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Best Creative Commons Music of 2010, Part 2
For the first half of this list, see Best Creative Commons Music of 2010, Part 1 featuring recent releases by Pixelord, Girl Talk, Geotic, Kristin Hersh, and Gepel. As with the initial post, all of the music below is available as a free download under a Creative Commons license.
Also, if you are interested in learning more, sign up for the Friday, March 18 Creative Commons Music class at Mid-Manhattan Library.
6) James Blackshaw - Live at WFMU on The Long Rally 2/2/10 (WFMU)
This live recording, which consists of one track each from the albums Cloud of Unknowing (2007), Litany of Echoes (2008), and The Glass Bead Game (2009), is a near perfect introduction to the artist.
7) Various Artists - Fly Russia (Error Broadcast)
Taking the #1 spot on this list was Moscow electronic artist Pixelord with the double-barreled laser blast of Lucid Freaks Pt. 1 & 2.
Fly Russia, also released by Error Broadcast in conjunction with Siberian blog Gimme5, provides a slightly larger picture of the Russian music scene by compiling 15 artists with varying styles, but a single-minded and enthusiastic irreverence towards contemporary dance music.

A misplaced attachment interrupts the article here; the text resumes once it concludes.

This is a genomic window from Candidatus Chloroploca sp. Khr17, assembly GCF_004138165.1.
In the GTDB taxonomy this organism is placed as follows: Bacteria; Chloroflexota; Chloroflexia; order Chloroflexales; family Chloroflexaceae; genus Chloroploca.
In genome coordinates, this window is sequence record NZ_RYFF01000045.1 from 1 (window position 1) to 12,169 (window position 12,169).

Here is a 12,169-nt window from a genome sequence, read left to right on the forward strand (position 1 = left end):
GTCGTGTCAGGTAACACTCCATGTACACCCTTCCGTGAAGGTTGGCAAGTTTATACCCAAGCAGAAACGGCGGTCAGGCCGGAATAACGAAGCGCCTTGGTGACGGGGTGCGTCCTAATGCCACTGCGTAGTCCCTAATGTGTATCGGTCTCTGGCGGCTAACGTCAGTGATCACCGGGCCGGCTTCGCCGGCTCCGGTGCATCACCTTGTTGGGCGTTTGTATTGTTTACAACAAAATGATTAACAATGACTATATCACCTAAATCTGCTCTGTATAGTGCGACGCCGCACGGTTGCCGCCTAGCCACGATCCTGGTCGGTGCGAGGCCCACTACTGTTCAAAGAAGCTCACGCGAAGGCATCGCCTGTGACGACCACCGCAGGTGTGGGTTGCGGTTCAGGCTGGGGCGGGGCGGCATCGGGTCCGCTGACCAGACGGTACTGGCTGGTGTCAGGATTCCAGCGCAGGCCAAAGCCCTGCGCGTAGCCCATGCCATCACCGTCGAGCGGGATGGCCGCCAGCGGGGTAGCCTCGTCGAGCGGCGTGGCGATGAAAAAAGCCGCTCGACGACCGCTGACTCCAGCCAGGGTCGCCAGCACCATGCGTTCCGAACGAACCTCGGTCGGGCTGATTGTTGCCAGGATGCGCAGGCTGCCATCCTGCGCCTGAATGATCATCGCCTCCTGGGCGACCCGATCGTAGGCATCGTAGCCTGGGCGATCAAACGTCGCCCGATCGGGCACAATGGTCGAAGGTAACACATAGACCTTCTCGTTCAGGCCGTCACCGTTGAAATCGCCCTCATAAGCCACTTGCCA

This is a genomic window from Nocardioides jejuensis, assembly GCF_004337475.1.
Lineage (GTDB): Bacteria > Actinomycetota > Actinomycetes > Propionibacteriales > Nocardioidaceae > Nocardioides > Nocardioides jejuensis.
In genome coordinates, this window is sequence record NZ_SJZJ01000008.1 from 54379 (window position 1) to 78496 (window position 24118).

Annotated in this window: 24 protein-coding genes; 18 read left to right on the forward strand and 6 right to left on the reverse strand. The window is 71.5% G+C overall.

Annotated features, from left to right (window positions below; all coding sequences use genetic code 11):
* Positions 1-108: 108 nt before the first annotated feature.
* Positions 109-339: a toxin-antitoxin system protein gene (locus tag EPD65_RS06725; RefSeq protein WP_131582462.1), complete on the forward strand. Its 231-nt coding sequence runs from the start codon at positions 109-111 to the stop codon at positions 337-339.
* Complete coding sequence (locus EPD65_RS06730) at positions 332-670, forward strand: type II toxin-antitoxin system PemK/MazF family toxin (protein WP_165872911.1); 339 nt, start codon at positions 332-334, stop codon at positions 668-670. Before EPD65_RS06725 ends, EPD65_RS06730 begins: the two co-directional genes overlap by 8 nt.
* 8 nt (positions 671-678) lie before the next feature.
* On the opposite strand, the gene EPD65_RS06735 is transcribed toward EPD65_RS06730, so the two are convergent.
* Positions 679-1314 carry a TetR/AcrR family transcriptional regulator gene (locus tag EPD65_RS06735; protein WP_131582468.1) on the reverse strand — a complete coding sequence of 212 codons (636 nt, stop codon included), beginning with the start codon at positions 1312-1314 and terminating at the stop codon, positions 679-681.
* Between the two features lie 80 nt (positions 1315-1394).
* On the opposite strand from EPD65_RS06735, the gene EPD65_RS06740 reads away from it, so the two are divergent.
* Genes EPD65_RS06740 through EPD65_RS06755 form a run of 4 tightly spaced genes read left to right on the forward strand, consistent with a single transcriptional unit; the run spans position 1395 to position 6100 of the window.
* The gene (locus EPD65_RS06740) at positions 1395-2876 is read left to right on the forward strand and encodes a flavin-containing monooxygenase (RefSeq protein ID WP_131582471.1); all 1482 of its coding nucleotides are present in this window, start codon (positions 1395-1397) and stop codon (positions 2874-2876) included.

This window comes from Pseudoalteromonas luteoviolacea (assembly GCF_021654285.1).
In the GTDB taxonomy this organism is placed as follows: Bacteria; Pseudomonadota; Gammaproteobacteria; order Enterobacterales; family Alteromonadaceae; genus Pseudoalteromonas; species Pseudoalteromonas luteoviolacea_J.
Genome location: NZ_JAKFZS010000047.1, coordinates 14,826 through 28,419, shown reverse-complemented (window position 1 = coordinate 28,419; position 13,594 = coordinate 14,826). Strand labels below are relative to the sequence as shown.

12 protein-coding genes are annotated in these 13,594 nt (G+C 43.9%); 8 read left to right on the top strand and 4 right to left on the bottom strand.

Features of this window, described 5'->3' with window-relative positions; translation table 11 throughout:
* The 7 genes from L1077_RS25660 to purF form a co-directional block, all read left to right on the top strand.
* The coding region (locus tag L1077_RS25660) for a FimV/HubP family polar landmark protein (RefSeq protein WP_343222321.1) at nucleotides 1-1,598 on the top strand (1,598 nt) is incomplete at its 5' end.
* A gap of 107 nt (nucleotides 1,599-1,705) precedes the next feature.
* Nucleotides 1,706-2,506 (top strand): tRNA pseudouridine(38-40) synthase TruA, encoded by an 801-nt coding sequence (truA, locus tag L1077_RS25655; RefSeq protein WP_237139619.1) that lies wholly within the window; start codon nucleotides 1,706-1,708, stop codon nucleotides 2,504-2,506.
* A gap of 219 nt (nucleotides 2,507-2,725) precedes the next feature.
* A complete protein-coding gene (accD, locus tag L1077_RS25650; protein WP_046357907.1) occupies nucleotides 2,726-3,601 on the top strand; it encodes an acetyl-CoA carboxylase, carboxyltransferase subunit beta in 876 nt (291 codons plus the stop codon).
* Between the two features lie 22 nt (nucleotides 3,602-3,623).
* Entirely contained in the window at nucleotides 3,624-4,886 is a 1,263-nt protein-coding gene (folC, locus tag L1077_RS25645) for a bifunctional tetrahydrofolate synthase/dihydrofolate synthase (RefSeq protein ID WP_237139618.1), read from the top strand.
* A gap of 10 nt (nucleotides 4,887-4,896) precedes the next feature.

8) Felipe Sarro - Bach: Original Works and Transcriptions (Oddio Overplay)
It's often surprisingly difficult to find quality, Creative Commons-licensed recordings of classical music. This collection, performed by Brazilian pianist Felipe Sarro, is divided neatly in half with nine works by composer Johann Sebastian Bach, followed by nine transcriptions of Bach works for the piano by Russian composer Alexander Ilyich Siloti.
9) Various Artists - Re-Fragment (FUSELab)
Marking the return of its Fragment series, FUSELab offers up 15 minimalist techno tracks by relative newcomers like Doyeq and Clapan, alongside established artists such as Modul and SCSI-9. Although this is the second Moscow-centric compilation in our list (the other being Fly Russia listed above) the two releases cover very different ground within the Russian electronic music scene.
Also, despite its specificity of both geography and genre, there is a refreshing range across the release, from the playful funk of "Way29" by Frunk29 to the somber drones of Uruguayan artist Gastón Arévalo's "Noir."
Atlas Sound is the solo project of Deerhunter's Bradford Cox. While the latter embraces a sinewy but muscular "ambient punk," Cox's solo releases inhabit a more intimate, dream-like plane. In 2010, fans of either project were showered with an embarassment of riches: from the stellar Deerhunter release Halcyon Digest on 4AD to a four volume series of Atlas Sound bedroom recordings, available as a free download on the Deerhunter blog.
This live recording from 2006, digitally unearthed by Dublab and the Free Music Archive on the eve of 2010, captures a gorgeous ambient set that indicates the direction Atlas Sound would head with debut album Let the Blind Lead Those Who Can See but Cannot Feel (2008) and its follow-up Logos (2009).
Excited about Creative Commons and want to know more about it? Watch a three-minute video that explains some of the basics.